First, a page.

Nik Martin used his attention to detail, eye for design and coding talent to make professor Debbi Brock a clean, useful website last summer. The project earned him and Brock an award from a national business association last month.
You can learn a lot just by keeping an eye on your surroundings. Senior Nik Martin couples an observant nature with a problem solver’s desire to make life better.
“I think I was always watching people a lot,” says Martin, a native of Germany. “I’m very aware of the problems around me and how the system works. I always think about ways to fix it and how to make it better.”
Martin’s desire to change the system for the better has led him to social entrepreneurship – a field in which businesses keep one eye on the bottom line while being careful not to damage the environment or society. Martin, a dominant swimmer with a nearly perfect grade-point average, spent last summer helping make the burgeoning field of social entrepreneurship easier to teach. He designed a website, called Social Change Innovators, to house all of the social-entrepreneurship teaching resources aggregated over the years by Dr. Debbi Brock, assistant professor of marketing and entrepreneurship.
For their efforts, last month Martin and Brock received the Excellence in Pedagogical Innovation Award at the United States Association for Small Business and Entrepreneurship annual conference in St. Petersburg, Florida. They beat out 15 others entrants to win the award.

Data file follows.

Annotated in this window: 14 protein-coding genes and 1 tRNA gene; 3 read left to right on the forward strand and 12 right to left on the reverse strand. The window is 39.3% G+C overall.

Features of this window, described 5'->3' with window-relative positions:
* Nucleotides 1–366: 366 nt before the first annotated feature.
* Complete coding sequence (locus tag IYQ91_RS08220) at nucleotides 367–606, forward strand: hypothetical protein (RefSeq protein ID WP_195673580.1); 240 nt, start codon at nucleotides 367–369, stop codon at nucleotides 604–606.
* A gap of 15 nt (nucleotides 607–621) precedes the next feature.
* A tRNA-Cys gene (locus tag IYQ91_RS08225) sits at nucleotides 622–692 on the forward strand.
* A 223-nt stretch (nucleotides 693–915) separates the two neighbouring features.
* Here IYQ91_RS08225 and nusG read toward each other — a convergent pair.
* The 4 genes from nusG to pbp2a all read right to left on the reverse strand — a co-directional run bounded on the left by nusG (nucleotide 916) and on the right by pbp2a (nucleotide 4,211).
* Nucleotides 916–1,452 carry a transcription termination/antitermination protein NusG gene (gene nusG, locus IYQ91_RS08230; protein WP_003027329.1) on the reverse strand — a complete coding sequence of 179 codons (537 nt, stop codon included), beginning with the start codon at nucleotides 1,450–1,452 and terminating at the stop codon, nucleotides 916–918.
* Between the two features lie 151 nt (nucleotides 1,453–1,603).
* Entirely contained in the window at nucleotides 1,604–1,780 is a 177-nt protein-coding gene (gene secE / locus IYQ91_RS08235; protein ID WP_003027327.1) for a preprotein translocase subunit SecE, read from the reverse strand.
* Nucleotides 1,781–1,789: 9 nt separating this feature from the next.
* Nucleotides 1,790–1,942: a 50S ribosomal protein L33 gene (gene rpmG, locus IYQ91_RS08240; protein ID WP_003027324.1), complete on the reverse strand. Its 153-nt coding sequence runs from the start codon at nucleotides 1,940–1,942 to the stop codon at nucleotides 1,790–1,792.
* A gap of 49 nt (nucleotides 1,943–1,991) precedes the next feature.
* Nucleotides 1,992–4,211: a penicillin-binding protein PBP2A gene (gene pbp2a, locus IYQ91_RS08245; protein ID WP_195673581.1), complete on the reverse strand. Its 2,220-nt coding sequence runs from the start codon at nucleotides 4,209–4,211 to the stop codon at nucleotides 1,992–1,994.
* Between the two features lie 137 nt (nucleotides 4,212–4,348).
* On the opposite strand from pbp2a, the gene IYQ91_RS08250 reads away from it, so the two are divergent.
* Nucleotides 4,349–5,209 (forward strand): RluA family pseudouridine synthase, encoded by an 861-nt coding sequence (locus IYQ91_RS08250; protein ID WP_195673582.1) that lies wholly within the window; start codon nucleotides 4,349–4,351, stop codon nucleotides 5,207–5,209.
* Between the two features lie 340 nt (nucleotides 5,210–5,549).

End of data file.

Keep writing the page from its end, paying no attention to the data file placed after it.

For years, Brock had kept her social entrepreneurship resources in a DropBox account that hundreds of faculty members around the world had access to. Other professors would deposit lesson plans, PowerPoint presentations and other resources in DropBox and would download what they needed for their classes. The account was used heavily, but it was more storage locker than organized library.
“You could never see what was actually in the file. You could only see a preview,” Martin says. “There were many files, so it was really difficult to see what was what. Nobody knew the folder structure, so everybody just added their own folders.”
Martin came to Brock asking to engage in a summer research project. His professor had dreamed of creating an easy-to-use website, and Martin was the perfect candidate – not only was he smart, but he had created web pages before and had a good sense of how to make sleek, modern, intuitive pages. To cover their costs, they applied for, and were awarded, a Reeves Summer Research grant.
Brock wanted to transfer it to an easy-to-use website, and Martin was the perfect candidate – not only was he smart, but he had created web pages before and had a good sense of how to make sleek, modern, intuitive pages. To cover their costs, they applied for, and were awarded, a Reeves Summer Research grant.
The website project was perfect for Martin, who sees marketing as the ideal blend of art, technology and business. Martin taught himself to code when he was a young teenager in Germany and has worked as a graphic designer for the AdTeam for two years. He is also, as Brock says, “crazy organized.”
“His attention to detail is to the level of a business professional with 10 years of experience, to the point that he became the project manager and gave me deadlines to complete,” she says. “The role reversal was a breath of fresh air!”
Built from scratch
Just after the 2017-2018 academic year ended, Martin and Brock began taking stock of all the files in the DropBox folder and transferring over the ones that were the most useful and relevant. They decided to place them in 10 categories, plus a catch-all “other” basket. Each category would have its own page neatly subdivided into “presentations,” “articles,” “videos,” “assignments” and “links.” Martin had the idea of adding “like” and “dislike” buttons to the files, so they could be ranked and give visitors to the site a better idea of which resources work best. Martin then got busy designing and coding. He built the site from scratch.